The Mortgage must be current:

  • There was no payment 30 days or more past due in the preceding 12 months (or since the Origination Date if the Mortgage was originated in the past 12 months)


  • There was no payment 60 days or more past due in the preceding 24 months (or since the Origination Date if the Mortgage was originated in the past 24 months)

A few more conditions:

  • No defaults (non-compliance with the covenants) in the 12 months preceding the cancellation request or achieving the requisite LTV
  • Any defaults under the terms of the Security Instrument may include but are not limited to:
    • The Borrower’s failure to pay taxes, ground rents, assessments, and other charges requiring payment under the Security Instrument
    • The Borrower’s failure to maintain the Mortgaged Premises in accordance with the Security Instrument

Next week the Journal will wrap the short series on PMI cancellation with a look at special exceptions for mortgagors impacted by COVID.

Behind the Scenes

The Taper Tantrum
Watch Those Refinances, No On and Off Switch for Rate Changes

Okay, so the refinances will begin to dry up like the Colorado River when the rates increase. The refinances could end suddenly or dwindle over time. As the sun rises in the east, this refinance market is coming to a close. Some originators might say, “No worries, my business is purchase money. I’m bulletproof like a Superman.” Hold up there MLO of Steel – Market contractions are like Kryptonite.

Picture this, ten hungry mice eating from a 48″ cheese wheel. That’s been our current refinance market. Now, hold onto that thought.

FreddieMac, in its latest forecast, is anticipating 3.50% on the 30 fixed-rate loans by the end of 2022. This rise in rates will have no minor effects on total originations. From FHLMC – “With a higher mortgage rate forecast for 2022, we anticipate refinancing activity to soften, with refinancing originations declining from $2.6 trillion in 2021 to just below $1.0 trillion in 2022. Overall, we forecast that total originations will decline from $4.5 trillion in 2021 to $3.1 trillion in 2022” (FNMAs forecast is slightly more optimistic).

If math is not your strong suit, let’s further quantify those numbers. Refinance volume shall decline to 38% of the 2021 volume. Total loan volume shall decline to 69% of 2021 total volume, give or take a few billion. You could say, “No worries, if I make 69% of my 2021 income. I’m still getting rich.” Unfortunately, that is not quite how it works. Read on.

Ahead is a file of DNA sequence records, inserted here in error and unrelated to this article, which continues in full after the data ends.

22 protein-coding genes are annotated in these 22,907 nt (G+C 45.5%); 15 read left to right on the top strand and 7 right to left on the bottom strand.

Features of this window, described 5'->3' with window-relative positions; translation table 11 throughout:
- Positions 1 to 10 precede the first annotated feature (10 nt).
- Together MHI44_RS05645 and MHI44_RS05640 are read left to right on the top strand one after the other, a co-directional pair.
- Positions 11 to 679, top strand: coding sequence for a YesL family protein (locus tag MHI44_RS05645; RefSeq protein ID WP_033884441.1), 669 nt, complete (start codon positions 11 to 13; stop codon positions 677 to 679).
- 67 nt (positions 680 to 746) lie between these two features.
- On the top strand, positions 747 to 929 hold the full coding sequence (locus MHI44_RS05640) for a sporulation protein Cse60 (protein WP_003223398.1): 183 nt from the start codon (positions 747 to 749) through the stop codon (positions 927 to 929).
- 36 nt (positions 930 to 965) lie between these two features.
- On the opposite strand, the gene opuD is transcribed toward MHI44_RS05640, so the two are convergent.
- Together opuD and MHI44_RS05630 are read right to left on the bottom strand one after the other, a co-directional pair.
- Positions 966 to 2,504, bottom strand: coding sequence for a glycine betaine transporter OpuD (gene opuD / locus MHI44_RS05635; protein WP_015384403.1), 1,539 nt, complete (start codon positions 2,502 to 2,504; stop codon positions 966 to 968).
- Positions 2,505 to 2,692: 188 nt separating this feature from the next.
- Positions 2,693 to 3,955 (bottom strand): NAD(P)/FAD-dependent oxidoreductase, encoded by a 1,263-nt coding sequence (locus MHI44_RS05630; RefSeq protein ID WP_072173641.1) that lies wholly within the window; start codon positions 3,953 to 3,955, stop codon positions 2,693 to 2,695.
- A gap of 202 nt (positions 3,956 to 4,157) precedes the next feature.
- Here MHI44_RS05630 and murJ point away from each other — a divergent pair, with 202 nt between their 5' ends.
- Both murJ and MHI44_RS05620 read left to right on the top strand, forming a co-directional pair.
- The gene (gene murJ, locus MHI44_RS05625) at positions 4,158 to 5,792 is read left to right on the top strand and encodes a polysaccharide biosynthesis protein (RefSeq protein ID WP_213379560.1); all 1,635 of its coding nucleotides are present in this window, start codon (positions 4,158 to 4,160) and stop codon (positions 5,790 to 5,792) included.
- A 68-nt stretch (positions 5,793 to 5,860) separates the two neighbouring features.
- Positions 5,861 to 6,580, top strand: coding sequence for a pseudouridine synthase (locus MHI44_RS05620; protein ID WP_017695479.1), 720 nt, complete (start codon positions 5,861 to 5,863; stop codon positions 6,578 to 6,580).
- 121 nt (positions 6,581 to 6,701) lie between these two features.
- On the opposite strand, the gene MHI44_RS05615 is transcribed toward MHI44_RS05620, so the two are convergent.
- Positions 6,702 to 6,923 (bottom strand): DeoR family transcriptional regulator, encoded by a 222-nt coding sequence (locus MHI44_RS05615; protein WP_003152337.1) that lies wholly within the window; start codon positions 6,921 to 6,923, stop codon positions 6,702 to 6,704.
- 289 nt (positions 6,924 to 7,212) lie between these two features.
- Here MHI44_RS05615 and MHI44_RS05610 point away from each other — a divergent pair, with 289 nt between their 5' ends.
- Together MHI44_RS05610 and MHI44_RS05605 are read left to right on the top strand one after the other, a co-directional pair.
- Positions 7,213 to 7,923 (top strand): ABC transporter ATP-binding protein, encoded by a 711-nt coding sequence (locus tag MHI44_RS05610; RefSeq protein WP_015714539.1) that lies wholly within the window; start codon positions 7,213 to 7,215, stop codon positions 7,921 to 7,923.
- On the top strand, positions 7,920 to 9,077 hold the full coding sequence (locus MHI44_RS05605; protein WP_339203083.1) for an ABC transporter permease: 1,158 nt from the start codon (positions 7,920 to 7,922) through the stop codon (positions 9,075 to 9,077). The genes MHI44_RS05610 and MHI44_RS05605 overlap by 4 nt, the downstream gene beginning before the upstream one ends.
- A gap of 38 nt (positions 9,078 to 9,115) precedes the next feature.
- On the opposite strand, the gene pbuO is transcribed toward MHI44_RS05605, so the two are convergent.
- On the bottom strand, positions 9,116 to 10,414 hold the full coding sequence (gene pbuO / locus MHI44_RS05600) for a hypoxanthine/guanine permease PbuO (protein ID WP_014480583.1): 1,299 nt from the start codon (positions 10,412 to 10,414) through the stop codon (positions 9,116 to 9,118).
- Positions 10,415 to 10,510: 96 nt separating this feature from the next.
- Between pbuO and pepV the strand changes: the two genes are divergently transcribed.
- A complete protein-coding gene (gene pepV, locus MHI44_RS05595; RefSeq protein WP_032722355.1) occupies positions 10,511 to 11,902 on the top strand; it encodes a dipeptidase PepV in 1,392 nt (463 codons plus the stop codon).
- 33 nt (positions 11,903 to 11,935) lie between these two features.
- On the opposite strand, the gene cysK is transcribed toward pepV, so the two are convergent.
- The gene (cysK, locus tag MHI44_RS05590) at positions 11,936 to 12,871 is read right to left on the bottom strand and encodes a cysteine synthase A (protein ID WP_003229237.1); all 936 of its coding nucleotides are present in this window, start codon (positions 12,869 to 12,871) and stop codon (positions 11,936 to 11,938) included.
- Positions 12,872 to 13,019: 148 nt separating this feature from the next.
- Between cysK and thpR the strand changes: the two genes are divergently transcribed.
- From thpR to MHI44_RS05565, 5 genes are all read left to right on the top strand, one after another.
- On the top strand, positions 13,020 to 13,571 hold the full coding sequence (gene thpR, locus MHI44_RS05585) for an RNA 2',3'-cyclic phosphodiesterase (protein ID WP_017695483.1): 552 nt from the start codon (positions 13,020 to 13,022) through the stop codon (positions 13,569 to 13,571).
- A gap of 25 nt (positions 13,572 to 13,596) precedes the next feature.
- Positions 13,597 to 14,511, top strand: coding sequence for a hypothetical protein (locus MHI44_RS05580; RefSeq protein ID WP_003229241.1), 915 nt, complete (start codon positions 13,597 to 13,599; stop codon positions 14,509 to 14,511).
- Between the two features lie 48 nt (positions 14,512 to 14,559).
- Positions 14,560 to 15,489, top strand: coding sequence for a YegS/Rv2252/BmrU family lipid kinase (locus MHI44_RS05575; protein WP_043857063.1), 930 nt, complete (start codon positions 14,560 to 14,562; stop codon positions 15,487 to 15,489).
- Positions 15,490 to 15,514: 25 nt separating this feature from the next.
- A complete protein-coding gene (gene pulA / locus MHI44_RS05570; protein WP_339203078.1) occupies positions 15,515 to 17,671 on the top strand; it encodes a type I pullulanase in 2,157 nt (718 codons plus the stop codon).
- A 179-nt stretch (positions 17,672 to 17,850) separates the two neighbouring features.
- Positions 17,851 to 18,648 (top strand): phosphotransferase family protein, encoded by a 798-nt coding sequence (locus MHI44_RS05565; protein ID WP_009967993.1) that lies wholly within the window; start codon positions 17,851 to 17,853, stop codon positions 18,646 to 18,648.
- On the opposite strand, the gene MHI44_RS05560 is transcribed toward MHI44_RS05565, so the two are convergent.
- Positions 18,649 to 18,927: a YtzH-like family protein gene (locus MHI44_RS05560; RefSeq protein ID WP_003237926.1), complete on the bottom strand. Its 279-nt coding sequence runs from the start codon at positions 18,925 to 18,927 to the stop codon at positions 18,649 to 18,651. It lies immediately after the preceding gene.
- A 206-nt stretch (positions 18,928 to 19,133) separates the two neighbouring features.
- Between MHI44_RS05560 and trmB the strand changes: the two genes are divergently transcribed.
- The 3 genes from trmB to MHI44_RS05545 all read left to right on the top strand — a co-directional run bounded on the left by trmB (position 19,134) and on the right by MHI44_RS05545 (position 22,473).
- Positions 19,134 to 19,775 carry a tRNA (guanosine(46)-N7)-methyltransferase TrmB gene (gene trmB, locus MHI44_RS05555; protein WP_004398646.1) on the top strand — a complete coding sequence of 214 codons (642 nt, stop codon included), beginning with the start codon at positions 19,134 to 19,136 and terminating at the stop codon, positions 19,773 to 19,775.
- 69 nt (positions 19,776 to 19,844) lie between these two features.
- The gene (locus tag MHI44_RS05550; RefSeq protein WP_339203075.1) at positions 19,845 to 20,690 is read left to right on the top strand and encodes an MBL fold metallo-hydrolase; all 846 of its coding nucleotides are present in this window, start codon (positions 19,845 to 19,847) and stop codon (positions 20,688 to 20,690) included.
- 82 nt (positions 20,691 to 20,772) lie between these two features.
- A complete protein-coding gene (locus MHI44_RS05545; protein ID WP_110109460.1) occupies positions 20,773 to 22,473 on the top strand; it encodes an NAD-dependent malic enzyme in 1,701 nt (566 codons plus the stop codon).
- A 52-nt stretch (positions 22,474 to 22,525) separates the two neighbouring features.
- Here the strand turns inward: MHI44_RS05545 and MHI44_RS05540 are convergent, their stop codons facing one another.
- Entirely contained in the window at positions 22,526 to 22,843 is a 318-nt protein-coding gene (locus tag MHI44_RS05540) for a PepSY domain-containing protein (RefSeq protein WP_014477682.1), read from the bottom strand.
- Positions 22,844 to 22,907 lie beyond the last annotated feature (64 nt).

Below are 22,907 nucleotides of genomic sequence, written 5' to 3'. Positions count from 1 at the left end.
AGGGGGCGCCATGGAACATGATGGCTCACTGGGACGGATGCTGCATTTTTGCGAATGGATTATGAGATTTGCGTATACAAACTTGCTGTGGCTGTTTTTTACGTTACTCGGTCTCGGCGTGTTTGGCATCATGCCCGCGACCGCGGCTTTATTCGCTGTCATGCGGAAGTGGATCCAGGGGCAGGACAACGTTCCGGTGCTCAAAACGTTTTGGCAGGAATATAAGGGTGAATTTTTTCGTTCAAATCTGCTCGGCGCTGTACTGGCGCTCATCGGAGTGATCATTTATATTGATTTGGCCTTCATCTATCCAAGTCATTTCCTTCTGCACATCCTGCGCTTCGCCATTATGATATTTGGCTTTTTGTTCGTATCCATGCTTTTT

Now, back to the picture of the cheese wheel. Ten hungry mice now must share a 33-inch cheese wheel, down from the 48-inch version. Some mice will do anything to fill their gut! A few mice will cut margins on reduced volume to increase volume. How does that even work? Probably a less than brilliant plan. Back to B-School for that mouse! Other mice will encourage the MLOs to work for lower compensation! Hmmmmm, not cool. That approach is one of our least favorites.

Keep vigilant for the signs your business could be tanking. Here are a few indicators that you might be heading down the wrong path. First, like a zombie bite, keep an eye on what you read. Second, at all costs, avoid that dreadful mid-career read (it’s okay for entry-level folks), “What Color is Your Parachute!” If you’re reading that monstrosity, your parachute is already black and blue with a frowny emoticon.

Another warning sign. The grass looks greener anywhere but where you are standing. If you hit these junctures, you may have already missed significant opportunities.

Understand that for mice to hold onto profitability on shrinking volume, the bigger mice must take cheese from the smaller mice. Now the big mice can take away the cheese from the smaller mice with some ease. Watch out for this coming market. For many, before reading the awful Parachute tome, comes another book that may spell doom. “Who Moved My Cheese.” Don’t reach for that dreadful tripe! Please do not associate the cheese wheel metaphor with that horror, “Who Moved My Cheese.” If you start reading it, it could be too late for you. So please don’t read that thing. It’s like Pinocchio on acid.

Instead, read something that works. If you’ve not read the seminal work by W. Chan Kim and Renee Mauborgne, “Blue Ocean Strategy,” now is an excellent time to do so. Most originators are already in a “Red Ocean.” But, unfortunately, that Red Ocean is about to get a lot redder. The Red Ocean symbolizes cut-throat competition typified by shrinking margins in well-developed markets.

Next week, the Journal shall endeavor to apply the Blue Ocean Strategy to the current mortgage market.


Tip of the Week

​​Project Management Skills for Loan Origination
Monitor Communications

To a Mouse (yes, the Journal got stuck on the Mouse)
Robert Burns

The famous poem by the poet Robert Burns is indecipherable to most of us in the original Scottish dialect. Ask yourself, do you sound like Robert Burns to your stakeholders?

But Mousie, thou art no thy-lane,
In proving foresight may be vain: